The primary aim of this thesis is to contribute to a mapping of the metaphors used in climate change discourse. The thesis builds on cognitive metaphor theory, which regards metaphor as ubiquitous in human language and as playing a central role in the shaping of our social and political realities. Cognitive metaphor theory claims that linguistic expressions can reveal something about how we think. Thus, the secondary aim of this thesis is to consider the possible underlying motivations for and effects of the use of metaphors in climate change discourse.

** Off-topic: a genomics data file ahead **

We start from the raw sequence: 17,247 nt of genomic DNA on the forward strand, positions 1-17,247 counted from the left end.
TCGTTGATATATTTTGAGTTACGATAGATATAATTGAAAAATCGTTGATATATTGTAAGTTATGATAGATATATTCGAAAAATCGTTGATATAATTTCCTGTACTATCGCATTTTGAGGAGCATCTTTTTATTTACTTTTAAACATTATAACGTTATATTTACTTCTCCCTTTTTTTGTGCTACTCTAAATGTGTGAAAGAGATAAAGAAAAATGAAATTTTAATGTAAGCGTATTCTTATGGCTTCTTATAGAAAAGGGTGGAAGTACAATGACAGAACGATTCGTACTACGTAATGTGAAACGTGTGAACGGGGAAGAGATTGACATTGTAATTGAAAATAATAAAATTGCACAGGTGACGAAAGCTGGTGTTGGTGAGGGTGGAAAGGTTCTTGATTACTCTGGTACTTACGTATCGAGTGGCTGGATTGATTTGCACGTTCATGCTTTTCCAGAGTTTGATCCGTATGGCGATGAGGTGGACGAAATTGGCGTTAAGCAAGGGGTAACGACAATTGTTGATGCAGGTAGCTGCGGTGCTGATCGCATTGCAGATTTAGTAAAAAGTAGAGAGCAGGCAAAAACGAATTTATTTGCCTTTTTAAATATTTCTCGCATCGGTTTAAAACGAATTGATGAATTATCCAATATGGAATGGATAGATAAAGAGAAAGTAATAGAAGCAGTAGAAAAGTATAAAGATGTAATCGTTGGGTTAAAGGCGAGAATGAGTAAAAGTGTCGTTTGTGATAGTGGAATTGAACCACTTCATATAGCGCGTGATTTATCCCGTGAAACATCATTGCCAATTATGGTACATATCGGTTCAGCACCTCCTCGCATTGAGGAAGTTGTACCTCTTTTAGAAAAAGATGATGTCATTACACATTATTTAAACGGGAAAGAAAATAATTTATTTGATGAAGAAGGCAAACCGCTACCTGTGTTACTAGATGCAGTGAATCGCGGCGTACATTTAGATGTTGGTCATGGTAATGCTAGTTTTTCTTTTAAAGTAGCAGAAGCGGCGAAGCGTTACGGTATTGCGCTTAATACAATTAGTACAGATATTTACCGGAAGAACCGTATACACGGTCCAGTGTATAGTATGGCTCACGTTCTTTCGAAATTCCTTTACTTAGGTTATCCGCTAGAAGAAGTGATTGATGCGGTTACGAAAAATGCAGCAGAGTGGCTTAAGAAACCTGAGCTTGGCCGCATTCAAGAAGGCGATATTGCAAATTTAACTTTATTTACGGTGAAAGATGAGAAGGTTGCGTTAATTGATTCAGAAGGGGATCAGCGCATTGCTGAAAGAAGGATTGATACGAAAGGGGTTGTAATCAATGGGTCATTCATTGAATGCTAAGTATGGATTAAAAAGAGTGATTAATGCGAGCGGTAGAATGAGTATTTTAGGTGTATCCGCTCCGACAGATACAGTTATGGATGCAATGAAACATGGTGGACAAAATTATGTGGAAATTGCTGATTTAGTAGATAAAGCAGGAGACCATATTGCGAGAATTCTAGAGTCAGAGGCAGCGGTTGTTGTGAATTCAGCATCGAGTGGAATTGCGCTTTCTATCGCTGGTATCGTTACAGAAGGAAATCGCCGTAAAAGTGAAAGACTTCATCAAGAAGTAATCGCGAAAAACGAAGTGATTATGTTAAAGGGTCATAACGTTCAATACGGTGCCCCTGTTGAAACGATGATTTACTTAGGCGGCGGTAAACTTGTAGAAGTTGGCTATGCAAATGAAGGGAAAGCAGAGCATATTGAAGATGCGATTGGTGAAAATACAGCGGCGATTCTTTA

The study is based on real discourse material, i.e. on news stories from the websites of two of the newspapers with the highest circulation among the American newspapers, as well from the websites of two significant environmental organisations.
The method applied for identifying and classifying the linguistic metaphors in the material is a combination of three different procedures. The discussion of the possible motivations for and effects of the use of the particular metaphors builds on critical metaphor analysis.